Paul Graham Raven, a science-fiction writer and PhD candidate at the University of Sheffield, Raven used narratology – a literary approach based on the systematic study of story-telling – to evaluate the field of design fiction, and to consider the limits of science fiction as a genre in contemporary times. Raven argued that science fiction as a genre has evaporated. Indeed, if in its evolution science fiction can lapse into clichés, one can argue that Critical Design, no longer in its infancy, can tend to do the same; hence aspersions about its “noncommital aesthetic play”, about copycat methods and even a style of photography which suggests a slightly abstracted, toy-like reality.
Yet many of the projects presented at Tomorrow Today put paid to these accusations. Onkar Kular, designer and tutor at the Royal College of Art, presented an array of student projects which, rather than demonstrating the movement’s calcification, gave the impression of a rigorous exploration of its bounds. In order to explore the personal and social application of clones, Matt House, for example, trained an actor to be a copy of himself and documented the results in a reality-tv-cum-soap-opera. Adi Zaffran experimented with sound and foley techniques as a therapeutic tool for post-traumatic stress.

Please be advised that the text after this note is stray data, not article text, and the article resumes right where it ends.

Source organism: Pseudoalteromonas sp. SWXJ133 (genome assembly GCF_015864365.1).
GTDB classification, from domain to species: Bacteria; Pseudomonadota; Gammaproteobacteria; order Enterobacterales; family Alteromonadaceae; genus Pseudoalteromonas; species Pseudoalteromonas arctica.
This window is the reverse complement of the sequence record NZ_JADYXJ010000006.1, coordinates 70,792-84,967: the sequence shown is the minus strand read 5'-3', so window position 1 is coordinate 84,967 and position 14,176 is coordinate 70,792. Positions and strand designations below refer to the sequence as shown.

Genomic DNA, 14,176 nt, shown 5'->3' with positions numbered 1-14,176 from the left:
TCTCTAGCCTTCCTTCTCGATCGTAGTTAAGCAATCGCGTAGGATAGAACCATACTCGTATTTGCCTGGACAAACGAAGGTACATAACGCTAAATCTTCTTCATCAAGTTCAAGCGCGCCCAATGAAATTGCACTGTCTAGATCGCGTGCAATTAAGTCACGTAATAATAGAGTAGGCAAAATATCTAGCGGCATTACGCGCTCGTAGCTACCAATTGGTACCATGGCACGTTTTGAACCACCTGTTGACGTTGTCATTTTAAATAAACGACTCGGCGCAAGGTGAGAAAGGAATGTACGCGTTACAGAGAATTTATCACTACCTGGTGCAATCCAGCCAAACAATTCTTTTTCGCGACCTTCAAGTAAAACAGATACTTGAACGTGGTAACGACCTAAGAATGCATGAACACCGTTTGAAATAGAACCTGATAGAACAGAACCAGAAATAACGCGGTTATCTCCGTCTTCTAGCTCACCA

Alexandra Daisy Ginsberg presented a number of design projects carried out with scientists in the field of synthetic biology. In explaining Design for the Sixth Extinction – an attempt to forecast the implications of a genetically engineered wilderness – she revealed the lengths she went to, to perfect a style of botanical illustration and the verbal language of patent law in order to make the language of communication successful.
Other speakers included Jerszy Seymour, who made a case for amateur interventions based on his work at the Sandberg Institute in Amsterdam’s Dirty Art Department, and philosopher Betti Marenko from Central Saint Martins, who considered the possibility of designing for a non-human – and non-humanist – world.
The afternoon ended fittingly with a performance by urbanist, designer and futurist Liam Young. His vision of the future came in the form of a story told against a backdrop of dystopian, computer-rendered urban landscapes.
Such stylistic probing and cross-pollination of genres were evidence of critical design’s constant scrutiny of ever-evolving codes. These are necessary to straddle the present and the future, reality and fantasy, the ordinary and the extraordinary, the feasible and the strange, the negotiation of which, according to Dunne and Raby, is essential to critical design’s power and success. As the pair conclude their 10-year tenure at the Royal College of Art at the end of this academic year, it was clear from Tomorrow Today that the future of both critical design and otherwise rests on a knife edge.